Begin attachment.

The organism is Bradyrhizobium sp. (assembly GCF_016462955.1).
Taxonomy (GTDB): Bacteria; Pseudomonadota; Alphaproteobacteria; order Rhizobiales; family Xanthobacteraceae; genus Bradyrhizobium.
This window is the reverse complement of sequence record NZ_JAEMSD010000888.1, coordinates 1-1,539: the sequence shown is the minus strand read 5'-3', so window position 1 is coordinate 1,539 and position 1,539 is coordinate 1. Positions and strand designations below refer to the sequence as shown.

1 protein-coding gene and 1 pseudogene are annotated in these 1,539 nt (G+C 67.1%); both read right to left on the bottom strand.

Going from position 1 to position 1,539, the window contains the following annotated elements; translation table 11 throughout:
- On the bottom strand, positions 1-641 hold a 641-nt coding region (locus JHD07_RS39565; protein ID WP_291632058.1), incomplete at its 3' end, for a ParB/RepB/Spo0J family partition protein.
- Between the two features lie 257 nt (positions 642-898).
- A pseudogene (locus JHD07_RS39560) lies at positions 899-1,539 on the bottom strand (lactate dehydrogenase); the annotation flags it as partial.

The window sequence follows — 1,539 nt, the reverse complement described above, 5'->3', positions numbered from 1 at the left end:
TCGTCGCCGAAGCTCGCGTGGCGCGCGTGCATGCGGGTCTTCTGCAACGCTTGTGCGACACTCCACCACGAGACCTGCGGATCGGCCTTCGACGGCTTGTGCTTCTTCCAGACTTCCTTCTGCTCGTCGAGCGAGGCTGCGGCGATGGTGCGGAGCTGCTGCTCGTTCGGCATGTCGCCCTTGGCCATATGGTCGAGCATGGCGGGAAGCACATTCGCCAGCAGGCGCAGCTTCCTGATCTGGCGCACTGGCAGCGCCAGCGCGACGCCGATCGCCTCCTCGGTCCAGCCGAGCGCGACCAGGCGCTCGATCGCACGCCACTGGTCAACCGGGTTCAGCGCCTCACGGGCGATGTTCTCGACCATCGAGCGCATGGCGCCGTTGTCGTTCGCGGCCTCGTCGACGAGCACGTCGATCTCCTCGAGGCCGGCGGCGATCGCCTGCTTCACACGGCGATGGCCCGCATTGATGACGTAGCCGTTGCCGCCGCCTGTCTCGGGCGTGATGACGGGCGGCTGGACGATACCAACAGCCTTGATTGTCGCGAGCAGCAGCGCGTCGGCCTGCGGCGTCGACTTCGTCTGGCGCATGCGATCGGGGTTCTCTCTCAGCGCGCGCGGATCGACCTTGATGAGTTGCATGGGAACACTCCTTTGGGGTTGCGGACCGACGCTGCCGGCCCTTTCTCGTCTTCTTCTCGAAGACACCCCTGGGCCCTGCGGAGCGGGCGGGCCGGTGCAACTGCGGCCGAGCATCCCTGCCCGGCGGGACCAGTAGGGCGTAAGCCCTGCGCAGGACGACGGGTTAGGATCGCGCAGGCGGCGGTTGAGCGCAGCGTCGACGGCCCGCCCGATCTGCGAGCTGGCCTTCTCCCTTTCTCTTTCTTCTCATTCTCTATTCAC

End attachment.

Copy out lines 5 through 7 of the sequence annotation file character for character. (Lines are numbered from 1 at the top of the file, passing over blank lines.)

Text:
Going from position 1 to position 1,539, the window contains the following annotated elements; translation table 11 throughout:
- On the bottom strand, positions 1-641 hold a 641-nt coding region (locus JHD07_RS39565; protein ID WP_291632058.1), incomplete at its 3' end, for a ParB/RepB/Spo0J family partition protein.
- Between the two features lie 257 nt (positions 642-898).